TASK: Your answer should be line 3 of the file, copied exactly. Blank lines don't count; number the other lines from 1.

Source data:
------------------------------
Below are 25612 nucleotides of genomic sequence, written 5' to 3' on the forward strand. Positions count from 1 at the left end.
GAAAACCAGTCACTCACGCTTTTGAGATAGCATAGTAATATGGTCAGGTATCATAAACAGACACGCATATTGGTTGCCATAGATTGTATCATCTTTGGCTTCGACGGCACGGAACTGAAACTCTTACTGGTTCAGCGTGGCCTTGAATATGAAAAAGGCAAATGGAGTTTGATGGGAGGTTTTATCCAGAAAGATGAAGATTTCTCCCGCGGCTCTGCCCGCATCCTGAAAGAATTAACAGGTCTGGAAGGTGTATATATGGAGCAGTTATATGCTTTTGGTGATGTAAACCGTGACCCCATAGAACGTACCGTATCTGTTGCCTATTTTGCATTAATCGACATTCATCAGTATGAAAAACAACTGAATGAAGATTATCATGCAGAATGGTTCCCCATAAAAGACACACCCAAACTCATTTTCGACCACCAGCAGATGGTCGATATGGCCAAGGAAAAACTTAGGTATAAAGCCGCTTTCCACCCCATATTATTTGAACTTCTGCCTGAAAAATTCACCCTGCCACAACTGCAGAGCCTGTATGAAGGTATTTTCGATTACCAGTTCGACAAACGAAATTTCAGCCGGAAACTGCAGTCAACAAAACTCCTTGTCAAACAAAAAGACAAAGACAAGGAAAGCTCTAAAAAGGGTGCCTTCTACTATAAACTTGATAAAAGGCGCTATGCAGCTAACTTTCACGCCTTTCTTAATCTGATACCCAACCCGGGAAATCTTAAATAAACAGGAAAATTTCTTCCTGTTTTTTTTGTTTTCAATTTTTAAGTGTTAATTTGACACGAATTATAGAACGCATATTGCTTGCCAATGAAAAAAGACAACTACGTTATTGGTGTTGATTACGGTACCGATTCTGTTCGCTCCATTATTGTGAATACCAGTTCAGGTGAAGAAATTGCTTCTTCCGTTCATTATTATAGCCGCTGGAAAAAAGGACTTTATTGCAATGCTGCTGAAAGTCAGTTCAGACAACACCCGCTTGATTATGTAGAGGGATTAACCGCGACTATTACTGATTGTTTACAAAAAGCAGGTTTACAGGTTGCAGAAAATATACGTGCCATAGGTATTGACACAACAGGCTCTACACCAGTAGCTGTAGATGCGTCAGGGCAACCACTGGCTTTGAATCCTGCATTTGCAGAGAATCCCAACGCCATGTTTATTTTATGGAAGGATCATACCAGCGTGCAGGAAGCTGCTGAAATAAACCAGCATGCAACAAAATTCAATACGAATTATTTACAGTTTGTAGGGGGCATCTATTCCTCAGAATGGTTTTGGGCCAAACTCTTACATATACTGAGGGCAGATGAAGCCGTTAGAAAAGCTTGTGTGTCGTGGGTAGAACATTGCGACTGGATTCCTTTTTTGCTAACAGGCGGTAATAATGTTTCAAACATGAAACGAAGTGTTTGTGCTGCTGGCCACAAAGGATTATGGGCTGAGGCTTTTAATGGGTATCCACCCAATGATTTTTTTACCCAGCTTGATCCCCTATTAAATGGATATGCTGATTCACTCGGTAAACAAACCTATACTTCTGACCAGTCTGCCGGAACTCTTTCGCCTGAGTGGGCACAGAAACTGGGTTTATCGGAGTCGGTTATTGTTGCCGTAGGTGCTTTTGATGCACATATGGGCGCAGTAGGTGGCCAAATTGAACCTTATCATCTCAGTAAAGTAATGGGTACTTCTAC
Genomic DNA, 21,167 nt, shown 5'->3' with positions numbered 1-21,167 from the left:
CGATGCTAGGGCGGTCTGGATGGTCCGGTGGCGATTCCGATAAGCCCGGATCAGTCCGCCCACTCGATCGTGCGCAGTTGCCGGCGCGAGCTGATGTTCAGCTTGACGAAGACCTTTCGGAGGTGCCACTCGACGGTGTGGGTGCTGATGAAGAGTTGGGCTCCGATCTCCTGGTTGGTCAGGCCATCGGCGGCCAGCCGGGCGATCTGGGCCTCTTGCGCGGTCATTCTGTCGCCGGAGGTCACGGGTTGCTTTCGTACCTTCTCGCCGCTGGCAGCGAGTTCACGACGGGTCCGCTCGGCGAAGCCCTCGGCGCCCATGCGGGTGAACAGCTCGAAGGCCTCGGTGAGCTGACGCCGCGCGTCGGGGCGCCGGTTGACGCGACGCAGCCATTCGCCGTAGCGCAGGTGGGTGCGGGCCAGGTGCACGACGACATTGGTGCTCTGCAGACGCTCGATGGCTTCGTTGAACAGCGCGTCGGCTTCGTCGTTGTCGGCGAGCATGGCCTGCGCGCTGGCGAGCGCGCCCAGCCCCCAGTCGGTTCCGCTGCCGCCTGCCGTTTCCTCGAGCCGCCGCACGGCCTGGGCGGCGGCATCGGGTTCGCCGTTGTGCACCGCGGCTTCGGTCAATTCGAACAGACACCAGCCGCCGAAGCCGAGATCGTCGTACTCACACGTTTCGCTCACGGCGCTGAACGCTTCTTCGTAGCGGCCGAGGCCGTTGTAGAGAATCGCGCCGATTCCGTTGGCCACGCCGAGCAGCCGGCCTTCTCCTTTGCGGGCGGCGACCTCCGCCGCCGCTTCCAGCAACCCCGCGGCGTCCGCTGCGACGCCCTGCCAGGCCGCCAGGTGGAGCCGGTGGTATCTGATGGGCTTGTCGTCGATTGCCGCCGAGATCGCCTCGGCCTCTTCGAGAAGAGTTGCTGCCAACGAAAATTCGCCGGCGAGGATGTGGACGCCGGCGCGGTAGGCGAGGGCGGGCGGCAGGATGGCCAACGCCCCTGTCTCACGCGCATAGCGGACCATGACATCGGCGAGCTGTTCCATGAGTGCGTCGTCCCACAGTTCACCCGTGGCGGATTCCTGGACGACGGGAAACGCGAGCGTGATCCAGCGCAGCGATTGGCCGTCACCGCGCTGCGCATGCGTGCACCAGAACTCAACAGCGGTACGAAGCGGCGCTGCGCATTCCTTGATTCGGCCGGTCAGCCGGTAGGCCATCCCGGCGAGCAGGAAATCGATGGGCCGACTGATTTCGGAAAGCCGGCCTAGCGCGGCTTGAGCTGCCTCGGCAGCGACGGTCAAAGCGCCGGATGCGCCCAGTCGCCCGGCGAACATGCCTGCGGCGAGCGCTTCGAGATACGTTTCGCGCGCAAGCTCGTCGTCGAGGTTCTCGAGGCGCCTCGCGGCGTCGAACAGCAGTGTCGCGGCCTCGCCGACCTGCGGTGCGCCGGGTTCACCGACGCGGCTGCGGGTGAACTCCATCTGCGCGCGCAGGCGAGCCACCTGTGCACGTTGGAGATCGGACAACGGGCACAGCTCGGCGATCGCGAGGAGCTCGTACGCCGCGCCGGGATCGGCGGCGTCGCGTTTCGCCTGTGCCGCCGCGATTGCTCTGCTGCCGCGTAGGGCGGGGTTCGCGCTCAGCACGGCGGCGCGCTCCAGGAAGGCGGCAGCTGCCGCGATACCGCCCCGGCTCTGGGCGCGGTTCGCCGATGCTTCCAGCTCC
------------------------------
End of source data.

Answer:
Genomic DNA, 21,167 nt, shown 5'->3' with positions numbered 1-21,167 from the left: